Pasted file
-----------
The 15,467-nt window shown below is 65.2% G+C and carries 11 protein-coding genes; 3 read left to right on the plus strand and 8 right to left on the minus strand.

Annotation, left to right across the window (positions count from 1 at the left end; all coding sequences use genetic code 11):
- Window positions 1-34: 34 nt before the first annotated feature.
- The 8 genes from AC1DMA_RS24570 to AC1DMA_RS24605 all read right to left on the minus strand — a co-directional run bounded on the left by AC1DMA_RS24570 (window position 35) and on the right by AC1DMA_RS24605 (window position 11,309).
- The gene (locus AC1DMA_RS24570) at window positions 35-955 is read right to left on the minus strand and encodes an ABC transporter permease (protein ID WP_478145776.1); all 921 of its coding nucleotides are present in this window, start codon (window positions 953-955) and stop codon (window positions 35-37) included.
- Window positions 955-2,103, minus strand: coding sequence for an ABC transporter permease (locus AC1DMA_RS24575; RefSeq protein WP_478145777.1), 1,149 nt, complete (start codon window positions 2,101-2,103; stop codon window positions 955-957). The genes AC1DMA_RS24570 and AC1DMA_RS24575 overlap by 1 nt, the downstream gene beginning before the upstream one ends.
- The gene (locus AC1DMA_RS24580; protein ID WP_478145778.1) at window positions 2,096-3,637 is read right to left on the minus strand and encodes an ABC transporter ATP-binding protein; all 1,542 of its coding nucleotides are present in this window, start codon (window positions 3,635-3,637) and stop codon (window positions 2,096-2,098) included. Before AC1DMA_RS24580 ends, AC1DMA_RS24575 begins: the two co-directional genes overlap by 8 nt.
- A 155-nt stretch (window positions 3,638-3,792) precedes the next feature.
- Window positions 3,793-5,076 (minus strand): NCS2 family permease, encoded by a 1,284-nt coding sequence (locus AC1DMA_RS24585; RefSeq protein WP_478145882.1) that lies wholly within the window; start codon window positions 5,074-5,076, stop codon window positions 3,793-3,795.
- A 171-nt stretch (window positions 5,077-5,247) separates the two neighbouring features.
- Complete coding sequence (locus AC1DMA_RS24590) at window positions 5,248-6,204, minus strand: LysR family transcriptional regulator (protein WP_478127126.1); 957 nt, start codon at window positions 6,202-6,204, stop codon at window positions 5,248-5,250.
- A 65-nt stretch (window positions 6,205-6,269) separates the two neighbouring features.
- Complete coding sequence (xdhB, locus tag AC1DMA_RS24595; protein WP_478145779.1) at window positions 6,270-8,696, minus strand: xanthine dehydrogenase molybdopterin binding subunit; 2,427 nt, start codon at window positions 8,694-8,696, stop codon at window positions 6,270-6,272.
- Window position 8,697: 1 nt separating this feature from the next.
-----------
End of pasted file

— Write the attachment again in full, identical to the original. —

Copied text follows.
The 15,467-nt window shown below is 65.2% G+C and carries 11 protein-coding genes; 3 read left to right on the plus strand and 8 right to left on the minus strand.

Annotation, left to right across the window (positions count from 1 at the left end; all coding sequences use genetic code 11):
- Window positions 1-34: 34 nt before the first annotated feature.
- The 8 genes from AC1DMA_RS24570 to AC1DMA_RS24605 all read right to left on the minus strand — a co-directional run bounded on the left by AC1DMA_RS24570 (window position 35) and on the right by AC1DMA_RS24605 (window position 11,309).
- The gene (locus AC1DMA_RS24570) at window positions 35-955 is read right to left on the minus strand and encodes an ABC transporter permease (protein ID WP_478145776.1); all 921 of its coding nucleotides are present in this window, start codon (window positions 953-955) and stop codon (window positions 35-37) included.
- Window positions 955-2,103, minus strand: coding sequence for an ABC transporter permease (locus AC1DMA_RS24575; RefSeq protein WP_478145777.1), 1,149 nt, complete (start codon window positions 2,101-2,103; stop codon window positions 955-957). The genes AC1DMA_RS24570 and AC1DMA_RS24575 overlap by 1 nt, the downstream gene beginning before the upstream one ends.
- The gene (locus AC1DMA_RS24580; protein ID WP_478145778.1) at window positions 2,096-3,637 is read right to left on the minus strand and encodes an ABC transporter ATP-binding protein; all 1,542 of its coding nucleotides are present in this window, start codon (window positions 3,635-3,637) and stop codon (window positions 2,096-2,098) included. Before AC1DMA_RS24580 ends, AC1DMA_RS24575 begins: the two co-directional genes overlap by 8 nt.
- A 155-nt stretch (window positions 3,638-3,792) precedes the next feature.
- Window positions 3,793-5,076 (minus strand): NCS2 family permease, encoded by a 1,284-nt coding sequence (locus AC1DMA_RS24585; RefSeq protein WP_478145882.1) that lies wholly within the window; start codon window positions 5,074-5,076, stop codon window positions 3,793-3,795.
- A 171-nt stretch (window positions 5,077-5,247) separates the two neighbouring features.
- Complete coding sequence (locus AC1DMA_RS24590) at window positions 5,248-6,204, minus strand: LysR family transcriptional regulator (protein WP_478127126.1); 957 nt, start codon at window positions 6,202-6,204, stop codon at window positions 5,248-5,250.
- A 65-nt stretch (window positions 6,205-6,269) separates the two neighbouring features.
- Complete coding sequence (xdhB, locus tag AC1DMA_RS24595; protein WP_478145779.1) at window positions 6,270-8,696, minus strand: xanthine dehydrogenase molybdopterin binding subunit; 2,427 nt, start codon at window positions 8,694-8,696, stop codon at window positions 6,270-6,272.
- Window position 8,697: 1 nt separating this feature from the next.